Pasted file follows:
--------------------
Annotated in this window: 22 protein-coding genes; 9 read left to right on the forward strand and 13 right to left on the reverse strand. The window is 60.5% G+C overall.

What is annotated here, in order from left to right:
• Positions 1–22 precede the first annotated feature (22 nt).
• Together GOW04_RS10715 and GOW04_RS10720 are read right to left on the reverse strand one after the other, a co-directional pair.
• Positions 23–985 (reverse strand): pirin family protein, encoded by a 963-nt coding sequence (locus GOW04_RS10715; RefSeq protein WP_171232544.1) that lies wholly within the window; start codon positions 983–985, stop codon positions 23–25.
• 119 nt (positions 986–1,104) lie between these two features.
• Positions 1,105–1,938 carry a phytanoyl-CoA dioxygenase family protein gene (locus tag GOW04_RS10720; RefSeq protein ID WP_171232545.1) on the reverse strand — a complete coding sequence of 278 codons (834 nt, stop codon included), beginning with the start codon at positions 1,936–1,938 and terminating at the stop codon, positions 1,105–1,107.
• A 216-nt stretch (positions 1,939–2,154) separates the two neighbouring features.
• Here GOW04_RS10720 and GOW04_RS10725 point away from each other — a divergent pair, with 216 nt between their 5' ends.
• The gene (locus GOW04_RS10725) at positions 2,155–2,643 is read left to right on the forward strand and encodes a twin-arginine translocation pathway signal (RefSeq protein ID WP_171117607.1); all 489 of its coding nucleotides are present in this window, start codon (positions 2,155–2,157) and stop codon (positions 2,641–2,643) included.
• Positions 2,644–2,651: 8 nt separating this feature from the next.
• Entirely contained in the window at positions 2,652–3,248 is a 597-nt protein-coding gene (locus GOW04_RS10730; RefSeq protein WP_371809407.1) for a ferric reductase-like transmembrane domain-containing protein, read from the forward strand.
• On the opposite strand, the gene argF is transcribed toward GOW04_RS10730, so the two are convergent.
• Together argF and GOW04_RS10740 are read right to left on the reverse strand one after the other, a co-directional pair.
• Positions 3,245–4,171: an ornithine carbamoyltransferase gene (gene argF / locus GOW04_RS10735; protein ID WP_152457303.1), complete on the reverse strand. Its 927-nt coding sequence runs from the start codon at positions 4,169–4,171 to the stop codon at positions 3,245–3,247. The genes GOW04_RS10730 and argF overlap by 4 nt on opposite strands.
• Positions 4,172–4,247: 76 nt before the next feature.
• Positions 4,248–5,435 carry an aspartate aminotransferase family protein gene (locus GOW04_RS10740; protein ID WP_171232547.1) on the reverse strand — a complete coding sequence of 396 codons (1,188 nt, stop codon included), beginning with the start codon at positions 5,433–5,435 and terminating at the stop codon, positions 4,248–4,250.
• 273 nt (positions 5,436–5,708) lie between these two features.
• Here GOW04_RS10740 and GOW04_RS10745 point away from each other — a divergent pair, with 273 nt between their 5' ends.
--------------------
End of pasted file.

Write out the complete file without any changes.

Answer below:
Annotated in this window: 22 protein-coding genes; 9 read left to right on the forward strand and 13 right to left on the reverse strand. The window is 60.5% G+C overall.

What is annotated here, in order from left to right:
• Positions 1–22 precede the first annotated feature (22 nt).
• Together GOW04_RS10715 and GOW04_RS10720 are read right to left on the reverse strand one after the other, a co-directional pair.
• Positions 23–985 (reverse strand): pirin family protein, encoded by a 963-nt coding sequence (locus GOW04_RS10715; RefSeq protein WP_171232544.1) that lies wholly within the window; start codon positions 983–985, stop codon positions 23–25.
• 119 nt (positions 986–1,104) lie between these two features.
• Positions 1,105–1,938 carry a phytanoyl-CoA dioxygenase family protein gene (locus tag GOW04_RS10720; RefSeq protein ID WP_171232545.1) on the reverse strand — a complete coding sequence of 278 codons (834 nt, stop codon included), beginning with the start codon at positions 1,936–1,938 and terminating at the stop codon, positions 1,105–1,107.
• A 216-nt stretch (positions 1,939–2,154) separates the two neighbouring features.
• Here GOW04_RS10720 and GOW04_RS10725 point away from each other — a divergent pair, with 216 nt between their 5' ends.
• The gene (locus GOW04_RS10725) at positions 2,155–2,643 is read left to right on the forward strand and encodes a twin-arginine translocation pathway signal (RefSeq protein ID WP_171117607.1); all 489 of its coding nucleotides are present in this window, start codon (positions 2,155–2,157) and stop codon (positions 2,641–2,643) included.
• Positions 2,644–2,651: 8 nt separating this feature from the next.
• Entirely contained in the window at positions 2,652–3,248 is a 597-nt protein-coding gene (locus GOW04_RS10730; RefSeq protein WP_371809407.1) for a ferric reductase-like transmembrane domain-containing protein, read from the forward strand.
• On the opposite strand, the gene argF is transcribed toward GOW04_RS10730, so the two are convergent.
• Together argF and GOW04_RS10740 are read right to left on the reverse strand one after the other, a co-directional pair.
• Positions 3,245–4,171: an ornithine carbamoyltransferase gene (gene argF / locus GOW04_RS10735; protein ID WP_152457303.1), complete on the reverse strand. Its 927-nt coding sequence runs from the start codon at positions 4,169–4,171 to the stop codon at positions 3,245–3,247. The genes GOW04_RS10730 and argF overlap by 4 nt on opposite strands.
• Positions 4,172–4,247: 76 nt before the next feature.
• Positions 4,248–5,435 carry an aspartate aminotransferase family protein gene (locus GOW04_RS10740; protein ID WP_171232547.1) on the reverse strand — a complete coding sequence of 396 codons (1,188 nt, stop codon included), beginning with the start codon at positions 5,433–5,435 and terminating at the stop codon, positions 4,248–4,250.
• 273 nt (positions 5,436–5,708) lie between these two features.
• Here GOW04_RS10740 and GOW04_RS10745 point away from each other — a divergent pair, with 273 nt between their 5' ends.